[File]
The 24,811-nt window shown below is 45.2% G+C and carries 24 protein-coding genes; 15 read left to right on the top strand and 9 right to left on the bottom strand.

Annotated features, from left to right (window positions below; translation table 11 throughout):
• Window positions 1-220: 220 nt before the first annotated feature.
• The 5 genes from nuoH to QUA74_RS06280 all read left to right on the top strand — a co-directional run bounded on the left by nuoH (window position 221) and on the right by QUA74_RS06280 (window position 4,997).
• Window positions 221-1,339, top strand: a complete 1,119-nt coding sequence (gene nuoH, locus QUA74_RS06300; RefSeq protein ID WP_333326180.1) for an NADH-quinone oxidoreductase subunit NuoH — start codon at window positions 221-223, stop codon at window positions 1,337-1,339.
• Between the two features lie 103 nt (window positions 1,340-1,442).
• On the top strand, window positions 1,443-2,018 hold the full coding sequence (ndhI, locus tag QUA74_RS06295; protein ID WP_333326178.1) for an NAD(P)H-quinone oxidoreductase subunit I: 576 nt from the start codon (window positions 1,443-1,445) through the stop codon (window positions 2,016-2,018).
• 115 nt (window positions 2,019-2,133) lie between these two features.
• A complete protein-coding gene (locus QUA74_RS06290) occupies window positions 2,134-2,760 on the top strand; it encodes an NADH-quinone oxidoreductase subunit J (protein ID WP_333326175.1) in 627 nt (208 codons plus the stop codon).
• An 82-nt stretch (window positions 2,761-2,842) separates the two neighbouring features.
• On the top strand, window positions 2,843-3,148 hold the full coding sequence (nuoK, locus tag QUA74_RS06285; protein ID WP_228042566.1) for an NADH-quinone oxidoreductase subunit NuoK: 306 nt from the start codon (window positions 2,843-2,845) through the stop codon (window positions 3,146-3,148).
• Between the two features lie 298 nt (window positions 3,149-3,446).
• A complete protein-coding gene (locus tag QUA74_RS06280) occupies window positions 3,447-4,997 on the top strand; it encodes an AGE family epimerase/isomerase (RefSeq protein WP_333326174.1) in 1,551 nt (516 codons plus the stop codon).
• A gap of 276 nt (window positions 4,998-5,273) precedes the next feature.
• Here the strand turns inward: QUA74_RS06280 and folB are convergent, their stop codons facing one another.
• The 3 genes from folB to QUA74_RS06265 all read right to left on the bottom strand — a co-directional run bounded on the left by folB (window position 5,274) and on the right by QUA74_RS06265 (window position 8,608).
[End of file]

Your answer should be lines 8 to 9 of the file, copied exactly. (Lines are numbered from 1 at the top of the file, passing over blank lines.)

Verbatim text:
• 115 nt (window positions 2,019-2,133) lie between these two features.
• A complete protein-coding gene (locus QUA74_RS06290) occupies window positions 2,134-2,760 on the top strand; it encodes an NADH-quinone oxidoreductase subunit J (protein ID WP_333326175.1) in 627 nt (208 codons plus the stop codon).